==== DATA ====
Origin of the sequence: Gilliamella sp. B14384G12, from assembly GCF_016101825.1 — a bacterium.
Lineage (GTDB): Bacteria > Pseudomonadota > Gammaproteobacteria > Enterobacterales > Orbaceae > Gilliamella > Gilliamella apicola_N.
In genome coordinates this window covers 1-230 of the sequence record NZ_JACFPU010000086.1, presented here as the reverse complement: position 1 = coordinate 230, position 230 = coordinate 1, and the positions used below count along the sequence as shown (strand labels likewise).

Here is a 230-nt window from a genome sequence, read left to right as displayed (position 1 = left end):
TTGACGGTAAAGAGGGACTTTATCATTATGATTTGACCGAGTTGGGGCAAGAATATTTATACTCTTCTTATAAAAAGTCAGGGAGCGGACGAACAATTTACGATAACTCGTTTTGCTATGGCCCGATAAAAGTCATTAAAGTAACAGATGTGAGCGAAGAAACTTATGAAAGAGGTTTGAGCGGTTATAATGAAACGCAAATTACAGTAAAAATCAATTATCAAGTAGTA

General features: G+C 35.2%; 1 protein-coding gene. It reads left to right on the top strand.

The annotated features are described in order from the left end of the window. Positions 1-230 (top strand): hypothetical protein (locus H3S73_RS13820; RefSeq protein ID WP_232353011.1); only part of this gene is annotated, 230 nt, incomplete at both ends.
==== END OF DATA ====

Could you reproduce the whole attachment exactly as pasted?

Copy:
Origin of the sequence: Gilliamella sp. B14384G12, from assembly GCF_016101825.1 — a bacterium.
Lineage (GTDB): Bacteria > Pseudomonadota > Gammaproteobacteria > Enterobacterales > Orbaceae > Gilliamella > Gilliamella apicola_N.
In genome coordinates this window covers 1-230 of the sequence record NZ_JACFPU010000086.1, presented here as the reverse complement: position 1 = coordinate 230, position 230 = coordinate 1, and the positions used below count along the sequence as shown (strand labels likewise).

Here is a 230-nt window from a genome sequence, read left to right as displayed (position 1 = left end):
TTGACGGTAAAGAGGGACTTTATCATTATGATTTGACCGAGTTGGGGCAAGAATATTTATACTCTTCTTATAAAAAGTCAGGGAGCGGACGAACAATTTACGATAACTCGTTTTGCTATGGCCCGATAAAAGTCATTAAAGTAACAGATGTGAGCGAAGAAACTTATGAAAGAGGTTTGAGCGGTTATAATGAAACGCAAATTACAGTAAAAATCAATTATCAAGTAGTA

General features: G+C 35.2%; 1 protein-coding gene. It reads left to right on the top strand.

The annotated features are described in order from the left end of the window. Positions 1-230 (top strand): hypothetical protein (locus H3S73_RS13820; RefSeq protein ID WP_232353011.1); only part of this gene is annotated, 230 nt, incomplete at both ends.